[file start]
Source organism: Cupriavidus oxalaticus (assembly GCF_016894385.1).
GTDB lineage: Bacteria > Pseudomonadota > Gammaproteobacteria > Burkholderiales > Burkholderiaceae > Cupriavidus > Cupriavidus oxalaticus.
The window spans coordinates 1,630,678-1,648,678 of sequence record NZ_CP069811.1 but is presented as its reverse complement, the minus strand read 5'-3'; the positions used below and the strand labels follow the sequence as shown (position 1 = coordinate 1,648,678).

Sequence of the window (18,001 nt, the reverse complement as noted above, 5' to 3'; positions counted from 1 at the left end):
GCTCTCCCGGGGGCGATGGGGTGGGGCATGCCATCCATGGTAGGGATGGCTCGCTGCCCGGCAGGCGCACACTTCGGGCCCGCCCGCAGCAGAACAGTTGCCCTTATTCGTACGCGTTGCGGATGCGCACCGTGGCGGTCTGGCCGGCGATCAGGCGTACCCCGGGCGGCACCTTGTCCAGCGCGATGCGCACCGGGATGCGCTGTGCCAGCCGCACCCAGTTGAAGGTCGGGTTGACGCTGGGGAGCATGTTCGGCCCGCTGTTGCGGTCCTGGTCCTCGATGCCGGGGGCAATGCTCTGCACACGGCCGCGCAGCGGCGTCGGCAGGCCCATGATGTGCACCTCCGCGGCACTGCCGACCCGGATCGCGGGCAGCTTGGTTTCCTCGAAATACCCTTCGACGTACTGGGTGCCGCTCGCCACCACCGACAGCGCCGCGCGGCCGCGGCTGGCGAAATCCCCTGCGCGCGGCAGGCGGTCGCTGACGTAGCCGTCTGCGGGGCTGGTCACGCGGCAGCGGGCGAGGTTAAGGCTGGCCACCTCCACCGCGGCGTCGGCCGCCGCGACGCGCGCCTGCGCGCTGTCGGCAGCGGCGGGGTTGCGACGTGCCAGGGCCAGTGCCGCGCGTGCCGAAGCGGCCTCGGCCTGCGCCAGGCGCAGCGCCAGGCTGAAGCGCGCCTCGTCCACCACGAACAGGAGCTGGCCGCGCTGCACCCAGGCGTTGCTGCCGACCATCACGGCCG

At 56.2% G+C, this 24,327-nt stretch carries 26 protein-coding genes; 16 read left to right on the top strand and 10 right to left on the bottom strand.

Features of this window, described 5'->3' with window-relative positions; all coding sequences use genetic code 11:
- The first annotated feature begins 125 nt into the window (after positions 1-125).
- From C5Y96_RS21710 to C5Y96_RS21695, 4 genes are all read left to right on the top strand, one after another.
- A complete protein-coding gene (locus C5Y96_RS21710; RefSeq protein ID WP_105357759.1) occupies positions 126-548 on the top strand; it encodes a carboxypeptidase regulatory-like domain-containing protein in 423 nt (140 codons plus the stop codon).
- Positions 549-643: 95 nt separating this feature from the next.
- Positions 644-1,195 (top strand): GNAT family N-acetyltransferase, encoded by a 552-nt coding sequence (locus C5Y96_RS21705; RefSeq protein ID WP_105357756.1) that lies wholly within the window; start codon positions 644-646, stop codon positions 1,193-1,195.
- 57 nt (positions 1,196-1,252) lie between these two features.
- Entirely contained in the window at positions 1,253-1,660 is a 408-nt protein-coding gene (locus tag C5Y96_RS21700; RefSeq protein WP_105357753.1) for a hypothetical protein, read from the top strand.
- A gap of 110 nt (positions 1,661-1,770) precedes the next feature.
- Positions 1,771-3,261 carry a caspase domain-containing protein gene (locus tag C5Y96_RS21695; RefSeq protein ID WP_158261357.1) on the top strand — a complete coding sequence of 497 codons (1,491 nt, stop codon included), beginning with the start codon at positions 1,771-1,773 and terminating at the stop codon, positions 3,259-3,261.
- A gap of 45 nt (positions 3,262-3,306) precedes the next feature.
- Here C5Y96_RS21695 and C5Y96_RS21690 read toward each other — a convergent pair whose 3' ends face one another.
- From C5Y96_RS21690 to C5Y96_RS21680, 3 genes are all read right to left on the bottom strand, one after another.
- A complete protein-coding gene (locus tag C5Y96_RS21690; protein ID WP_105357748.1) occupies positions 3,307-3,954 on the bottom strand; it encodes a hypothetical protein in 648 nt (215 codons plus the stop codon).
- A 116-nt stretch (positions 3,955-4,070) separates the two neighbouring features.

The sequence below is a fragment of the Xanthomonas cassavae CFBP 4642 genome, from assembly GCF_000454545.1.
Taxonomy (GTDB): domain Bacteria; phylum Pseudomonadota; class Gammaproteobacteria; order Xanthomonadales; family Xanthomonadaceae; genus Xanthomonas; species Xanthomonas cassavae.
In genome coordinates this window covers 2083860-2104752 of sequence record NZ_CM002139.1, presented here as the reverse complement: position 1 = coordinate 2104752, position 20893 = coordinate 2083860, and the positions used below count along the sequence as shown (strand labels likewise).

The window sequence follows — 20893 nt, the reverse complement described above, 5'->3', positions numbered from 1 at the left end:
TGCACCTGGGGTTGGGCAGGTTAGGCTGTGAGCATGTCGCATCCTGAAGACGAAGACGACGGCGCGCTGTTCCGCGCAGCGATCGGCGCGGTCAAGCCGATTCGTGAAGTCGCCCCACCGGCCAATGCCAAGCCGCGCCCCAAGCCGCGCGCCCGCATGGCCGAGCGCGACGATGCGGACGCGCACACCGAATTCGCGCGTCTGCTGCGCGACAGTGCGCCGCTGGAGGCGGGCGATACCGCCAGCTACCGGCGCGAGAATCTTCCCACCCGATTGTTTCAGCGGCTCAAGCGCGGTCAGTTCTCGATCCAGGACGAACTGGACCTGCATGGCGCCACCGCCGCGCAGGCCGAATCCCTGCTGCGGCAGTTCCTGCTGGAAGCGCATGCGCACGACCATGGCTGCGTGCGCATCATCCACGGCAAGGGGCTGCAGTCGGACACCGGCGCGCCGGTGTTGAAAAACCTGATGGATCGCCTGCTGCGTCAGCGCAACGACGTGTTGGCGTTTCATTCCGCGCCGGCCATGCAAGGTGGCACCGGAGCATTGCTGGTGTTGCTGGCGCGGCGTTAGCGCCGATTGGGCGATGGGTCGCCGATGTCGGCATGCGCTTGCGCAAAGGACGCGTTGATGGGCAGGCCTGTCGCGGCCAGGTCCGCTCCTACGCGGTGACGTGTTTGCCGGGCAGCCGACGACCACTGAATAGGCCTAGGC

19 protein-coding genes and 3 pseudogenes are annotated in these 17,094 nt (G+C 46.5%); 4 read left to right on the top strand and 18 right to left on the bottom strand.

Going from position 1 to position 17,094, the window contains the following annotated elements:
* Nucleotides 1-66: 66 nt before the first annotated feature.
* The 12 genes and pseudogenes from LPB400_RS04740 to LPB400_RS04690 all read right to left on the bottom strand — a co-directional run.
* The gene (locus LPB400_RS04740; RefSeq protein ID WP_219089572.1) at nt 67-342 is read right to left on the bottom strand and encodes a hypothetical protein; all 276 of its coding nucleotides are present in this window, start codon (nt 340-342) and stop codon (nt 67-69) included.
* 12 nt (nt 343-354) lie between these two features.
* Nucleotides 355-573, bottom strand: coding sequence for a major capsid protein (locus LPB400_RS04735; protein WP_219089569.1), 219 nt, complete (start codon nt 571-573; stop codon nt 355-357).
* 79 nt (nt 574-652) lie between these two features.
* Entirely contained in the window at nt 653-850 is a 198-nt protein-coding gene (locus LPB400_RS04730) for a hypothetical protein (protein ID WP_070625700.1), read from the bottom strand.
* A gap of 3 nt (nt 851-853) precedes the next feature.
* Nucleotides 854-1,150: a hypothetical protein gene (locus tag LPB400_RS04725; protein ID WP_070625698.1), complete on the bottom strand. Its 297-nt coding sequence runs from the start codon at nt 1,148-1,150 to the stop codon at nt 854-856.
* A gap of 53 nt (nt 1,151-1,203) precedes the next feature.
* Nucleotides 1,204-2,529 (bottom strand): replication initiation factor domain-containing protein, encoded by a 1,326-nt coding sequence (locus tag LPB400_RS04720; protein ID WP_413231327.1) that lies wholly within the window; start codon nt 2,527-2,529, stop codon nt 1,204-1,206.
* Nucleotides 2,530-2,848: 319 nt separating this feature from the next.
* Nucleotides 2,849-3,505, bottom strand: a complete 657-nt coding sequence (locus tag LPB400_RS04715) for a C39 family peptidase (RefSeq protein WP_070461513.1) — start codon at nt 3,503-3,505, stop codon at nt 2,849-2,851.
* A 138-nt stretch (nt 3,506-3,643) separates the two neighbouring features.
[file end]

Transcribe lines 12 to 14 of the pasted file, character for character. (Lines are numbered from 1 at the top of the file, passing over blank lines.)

- Positions 644-1,195 (top strand): GNAT family N-acetyltransferase, encoded by a 552-nt coding sequence (locus C5Y96_RS21705; RefSeq protein ID WP_105357756.1) that lies wholly within the window; start codon positions 644-646, stop codon positions 1,193-1,195.
- 57 nt (positions 1,196-1,252) lie between these two features.
- Entirely contained in the window at positions 1,253-1,660 is a 408-nt protein-coding gene (locus tag C5Y96_RS21700; RefSeq protein WP_105357753.1) for a hypothetical protein, read from the top strand.